Hog farm concerns aired again
Published 4:23 pm Tuesday, August 15, 2023
JACKSON – Even though it wasn’t listed on the agenda, hog farms were a big topic of discussion at the Northampton County Board of Commissioners meeting here Aug. 7.
During the public comments portion of the meeting, several citizens who live near hog farms located outside of Gaston and Pleasant Hill choose to speak about the impact on their quality of life.
The farms in question, which are operated by Smithfield Farms, were central to a special use permit request earlier this year. On March 20, the commissioners held a public hearing to consider the request by Cardinal Bio-Energy, LLC to construct a methane recovery system – called a digester – that would capture methane gas produced as a byproduct of the breakdown of hog waste.
A representative from the company explained during that hearing that the system would cover the existing open-air waste lagoons with thick plastic liners to capture the methane gas, which would then be transported and infused into a natural gas pipeline.
A handful of citizens expressed their opposition to the proposal at the time, and the commissioners said they wanted to review more information before making their decision.
The permit request was discussed again at a commissioners’ meeting on April 3 after the company had submitted more information about the digester system. Some of the commissioners felt that their questions still had not been completely answered yet, and others suggested that a public forum could be helpful to present all the facts.
The April meeting concluded once again with the commissioners choosing to table their decision on the permit request. The topic has not been listed on the agenda for a Board of Commissioners’ meeting since then.
Board Attorney Scott McKellar told the News Herald that the company withdrew their special use permit request on May 1.
But the citizens attending the Aug. 7 meeting said another company called “Monarch Energy” held a public meeting in Gaston recently to share more information about the digester technology. This prompted the citizens’ concerns that another special use permit application had been filed for the nearby hog farms.
As of August 9, however, McKellar told the News Herald that the county has not received any similar applications.
Six people spoke at the Aug. 7 meeting to explain how the nearby farms have had negative impacts on their lives.
Theresa Whitfield said she believes the waste from the hog farms has affected her health, her mother’s health, and other neighbors as well.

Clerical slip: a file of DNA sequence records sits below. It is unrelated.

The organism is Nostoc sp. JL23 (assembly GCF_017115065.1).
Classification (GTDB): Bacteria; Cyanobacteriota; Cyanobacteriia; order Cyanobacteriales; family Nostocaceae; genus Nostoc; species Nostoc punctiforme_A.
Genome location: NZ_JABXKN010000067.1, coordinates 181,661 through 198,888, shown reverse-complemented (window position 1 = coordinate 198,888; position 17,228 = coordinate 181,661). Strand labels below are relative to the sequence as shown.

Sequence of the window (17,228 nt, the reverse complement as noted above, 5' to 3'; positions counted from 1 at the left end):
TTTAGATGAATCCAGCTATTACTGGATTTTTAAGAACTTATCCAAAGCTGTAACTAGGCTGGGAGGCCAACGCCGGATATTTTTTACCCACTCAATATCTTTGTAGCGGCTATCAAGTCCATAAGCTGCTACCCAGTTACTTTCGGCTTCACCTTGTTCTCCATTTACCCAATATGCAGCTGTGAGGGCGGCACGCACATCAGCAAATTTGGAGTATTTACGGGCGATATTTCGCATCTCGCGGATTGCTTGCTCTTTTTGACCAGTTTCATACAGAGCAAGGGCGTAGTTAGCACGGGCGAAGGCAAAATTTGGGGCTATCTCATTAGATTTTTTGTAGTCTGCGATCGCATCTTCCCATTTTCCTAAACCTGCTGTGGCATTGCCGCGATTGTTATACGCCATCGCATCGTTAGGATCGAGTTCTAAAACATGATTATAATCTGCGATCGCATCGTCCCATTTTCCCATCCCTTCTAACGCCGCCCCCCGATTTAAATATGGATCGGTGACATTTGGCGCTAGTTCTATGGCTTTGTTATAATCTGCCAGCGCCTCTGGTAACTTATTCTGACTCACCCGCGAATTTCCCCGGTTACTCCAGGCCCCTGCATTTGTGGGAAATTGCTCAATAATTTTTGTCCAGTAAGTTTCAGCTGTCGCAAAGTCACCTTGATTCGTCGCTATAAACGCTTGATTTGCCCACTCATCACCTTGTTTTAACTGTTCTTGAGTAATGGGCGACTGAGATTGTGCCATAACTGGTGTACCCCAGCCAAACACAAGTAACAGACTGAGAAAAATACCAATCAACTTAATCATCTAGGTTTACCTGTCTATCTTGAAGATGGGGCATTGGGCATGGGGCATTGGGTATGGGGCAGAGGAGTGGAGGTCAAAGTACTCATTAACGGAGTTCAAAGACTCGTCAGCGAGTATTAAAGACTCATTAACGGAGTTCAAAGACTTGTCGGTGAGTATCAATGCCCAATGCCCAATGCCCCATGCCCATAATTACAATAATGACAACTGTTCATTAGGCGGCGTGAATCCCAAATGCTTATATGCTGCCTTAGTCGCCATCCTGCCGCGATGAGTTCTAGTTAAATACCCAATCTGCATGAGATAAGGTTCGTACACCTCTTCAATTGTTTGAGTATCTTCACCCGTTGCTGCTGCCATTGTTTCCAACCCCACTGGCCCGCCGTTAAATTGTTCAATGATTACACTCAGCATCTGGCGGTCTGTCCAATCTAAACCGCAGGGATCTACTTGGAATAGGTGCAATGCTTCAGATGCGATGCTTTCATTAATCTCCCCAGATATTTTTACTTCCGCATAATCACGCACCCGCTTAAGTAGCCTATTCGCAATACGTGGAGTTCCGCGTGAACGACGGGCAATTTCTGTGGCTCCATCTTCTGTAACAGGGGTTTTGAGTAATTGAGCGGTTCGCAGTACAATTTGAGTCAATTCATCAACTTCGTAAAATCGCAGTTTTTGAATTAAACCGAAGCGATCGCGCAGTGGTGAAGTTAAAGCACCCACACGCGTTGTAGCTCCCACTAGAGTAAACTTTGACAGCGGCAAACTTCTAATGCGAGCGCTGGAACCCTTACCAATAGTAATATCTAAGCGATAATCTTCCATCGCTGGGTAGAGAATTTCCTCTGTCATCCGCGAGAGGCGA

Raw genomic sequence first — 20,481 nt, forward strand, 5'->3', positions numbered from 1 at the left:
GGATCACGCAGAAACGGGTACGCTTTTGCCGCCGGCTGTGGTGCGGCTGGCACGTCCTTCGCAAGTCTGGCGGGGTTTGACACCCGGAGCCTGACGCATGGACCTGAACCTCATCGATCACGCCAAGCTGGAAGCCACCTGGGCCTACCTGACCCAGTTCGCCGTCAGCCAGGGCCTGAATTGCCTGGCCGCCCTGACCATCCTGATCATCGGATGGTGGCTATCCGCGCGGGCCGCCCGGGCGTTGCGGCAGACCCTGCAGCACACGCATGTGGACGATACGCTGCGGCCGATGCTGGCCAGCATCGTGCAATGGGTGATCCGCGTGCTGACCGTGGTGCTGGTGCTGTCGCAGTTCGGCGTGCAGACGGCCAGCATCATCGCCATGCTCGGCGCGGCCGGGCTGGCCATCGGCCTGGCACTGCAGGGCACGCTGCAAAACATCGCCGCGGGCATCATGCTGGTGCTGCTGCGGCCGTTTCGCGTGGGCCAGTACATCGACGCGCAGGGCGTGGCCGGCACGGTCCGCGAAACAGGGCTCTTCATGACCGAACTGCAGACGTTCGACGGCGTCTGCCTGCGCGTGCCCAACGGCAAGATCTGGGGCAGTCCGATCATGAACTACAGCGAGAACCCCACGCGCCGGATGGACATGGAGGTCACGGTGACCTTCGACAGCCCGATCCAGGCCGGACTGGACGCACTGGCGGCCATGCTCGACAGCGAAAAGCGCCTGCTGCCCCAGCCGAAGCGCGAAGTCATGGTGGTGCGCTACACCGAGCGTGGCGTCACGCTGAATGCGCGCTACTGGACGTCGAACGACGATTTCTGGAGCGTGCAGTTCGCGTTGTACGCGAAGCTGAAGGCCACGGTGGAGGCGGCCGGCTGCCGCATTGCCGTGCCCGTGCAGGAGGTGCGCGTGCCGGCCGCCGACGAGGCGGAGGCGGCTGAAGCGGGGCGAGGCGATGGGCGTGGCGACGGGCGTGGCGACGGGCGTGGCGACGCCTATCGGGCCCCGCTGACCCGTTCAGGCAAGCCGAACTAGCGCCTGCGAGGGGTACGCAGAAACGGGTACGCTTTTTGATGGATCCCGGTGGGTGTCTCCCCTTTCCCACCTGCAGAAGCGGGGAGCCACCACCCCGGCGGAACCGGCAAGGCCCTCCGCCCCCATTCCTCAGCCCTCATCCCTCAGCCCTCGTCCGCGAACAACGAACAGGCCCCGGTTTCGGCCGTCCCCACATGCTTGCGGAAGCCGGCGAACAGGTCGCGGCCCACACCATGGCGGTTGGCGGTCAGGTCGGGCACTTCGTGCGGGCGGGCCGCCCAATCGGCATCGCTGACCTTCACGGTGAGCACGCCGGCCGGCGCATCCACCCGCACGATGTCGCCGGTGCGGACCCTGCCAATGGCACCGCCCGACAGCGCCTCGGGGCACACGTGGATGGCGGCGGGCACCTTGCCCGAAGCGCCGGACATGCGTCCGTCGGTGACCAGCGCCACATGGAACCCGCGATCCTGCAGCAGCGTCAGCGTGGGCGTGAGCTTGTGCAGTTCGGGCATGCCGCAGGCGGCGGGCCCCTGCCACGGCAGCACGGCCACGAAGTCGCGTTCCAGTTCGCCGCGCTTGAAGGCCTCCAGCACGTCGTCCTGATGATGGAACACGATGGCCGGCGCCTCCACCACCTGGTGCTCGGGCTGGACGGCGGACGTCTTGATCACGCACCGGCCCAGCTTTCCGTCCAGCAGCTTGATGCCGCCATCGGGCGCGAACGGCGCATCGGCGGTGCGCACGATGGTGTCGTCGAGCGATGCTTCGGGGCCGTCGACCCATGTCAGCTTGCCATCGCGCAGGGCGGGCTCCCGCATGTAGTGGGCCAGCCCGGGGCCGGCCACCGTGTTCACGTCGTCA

“It’s affecting everybody, and something needs to be done soon,” she emphasized.
Two citizens, identified only as Mr. and Mrs. Gatling, both spoke about the odor that emanates from the farm half a mile away from their home. Mrs. Gatling said she has trouble breathing sometimes because of the “terrible” smell, and Mr. Gatling said they can’t even sit on their porch.
Richie Harding said that representatives from Monarch Energy wouldn’t answer their questions about hog waste cleanup or what plans were in place in case of emergencies. He also raised concerns about contamination of the surrounding area if the waste was mishandled.
“All this stuff seems to happen in communities of people who look like me. And I’m sick and tired of it,” Harding concluded.
Larry Baldwin, a member of Waterkeeper Alliance, said he has been keeping an eye on these kinds of animal operations for over 20 years, and said that communities of color are often targeted and the companies allegedly lie to the public.
Baldwin isn’t a resident of Northampton County, but said he supports the citizens who are affected by the farms. He urged the commissioners to “do their homework” on the subject, and offered to share more of his experiences if they were interested.
Belinda Joyner wrapped up the citizen comments by emphasizing that nobody should put profits over people, and her community did not want to be a “dumping ground.” She said they would continue to speak up about this issue in the future.
Joyner also expressed disappointment that only one commissioner – Melvetta Broadnax Taylor – had attended the informational meeting with Monarch Energy. Commissioner Kelvin Edwards and Board Chair Charles Tyner both said they weren’t aware of the meeting beforehand.
Commissioner Ed Martin said he saw mention of the meeting on Facebook, but wasn’t able to get off work in time to attend.
Following the public comments, the county manager and commissioners made their usual remarks at the conclusion of the meeting. They all emphasized that they care about the citizens’ concerns and they appreciated being kept informed about the situation.
“I live less than a mile from a hog farm,” stated Tyner, who lives on the eastern end of Northampton County.
He noted that any previous decisions about hog farms in Northampton County were made well before any of the current commissioners began serving on the board.
“We’ll do all we can, within the law, to help you,” he concluded.